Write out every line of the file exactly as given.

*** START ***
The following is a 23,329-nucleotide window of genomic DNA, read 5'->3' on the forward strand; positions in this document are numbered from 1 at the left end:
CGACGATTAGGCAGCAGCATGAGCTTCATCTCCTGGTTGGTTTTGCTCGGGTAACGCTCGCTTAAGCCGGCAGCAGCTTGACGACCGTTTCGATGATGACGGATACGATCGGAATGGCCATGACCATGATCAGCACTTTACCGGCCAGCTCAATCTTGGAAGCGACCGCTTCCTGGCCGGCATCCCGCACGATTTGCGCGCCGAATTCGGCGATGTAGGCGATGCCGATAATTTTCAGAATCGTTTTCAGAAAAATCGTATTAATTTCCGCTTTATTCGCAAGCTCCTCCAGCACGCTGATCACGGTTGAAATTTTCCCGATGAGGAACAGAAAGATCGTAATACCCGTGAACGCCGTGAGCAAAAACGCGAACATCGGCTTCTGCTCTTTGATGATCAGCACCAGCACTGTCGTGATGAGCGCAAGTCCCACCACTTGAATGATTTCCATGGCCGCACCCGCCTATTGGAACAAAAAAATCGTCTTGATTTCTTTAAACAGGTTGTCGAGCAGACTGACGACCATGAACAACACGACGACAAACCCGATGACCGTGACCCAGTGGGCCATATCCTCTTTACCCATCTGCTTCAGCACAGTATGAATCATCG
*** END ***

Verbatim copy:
The following is a 23,329-nucleotide window of genomic DNA, read 5'->3' on the forward strand; positions in this document are numbered from 1 at the left end:
CGACGATTAGGCAGCAGCATGAGCTTCATCTCCTGGTTGGTTTTGCTCGGGTAACGCTCGCTTAAGCCGGCAGCAGCTTGACGACCGTTTCGATGATGACGGATACGATCGGAATGGCCATGACCATGATCAGCACTTTACCGGCCAGCTCAATCTTGGAAGCGACCGCTTCCTGGCCGGCATCCCGCACGATTTGCGCGCCGAATTCGGCGATGTAGGCGATGCCGATAATTTTCAGAATCGTTTTCAGAAAAATCGTATTAATTTCCGCTTTATTCGCAAGCTCCTCCAGCACGCTGATCACGGTTGAAATTTTCCCGATGAGGAACAGAAAGATCGTAATACCCGTGAACGCCGTGAGCAAAAACGCGAACATCGGCTTCTGCTCTTTGATGATCAGCACCAGCACTGTCGTGATGAGCGCAAGTCCCACCACTTGAATGATTTCCATGGCCGCACCCGCCTATTGGAACAAAAAAATCGTCTTGATTTCTTTAAACAGGTTGTCGAGCAGACTGACGACCATGAACAACACGACGACAAACCCGATGACCGTGACCCAGTGGGCCATATCCTCTTTACCCATCTGCTTCAGCACAGTATGAATCATCG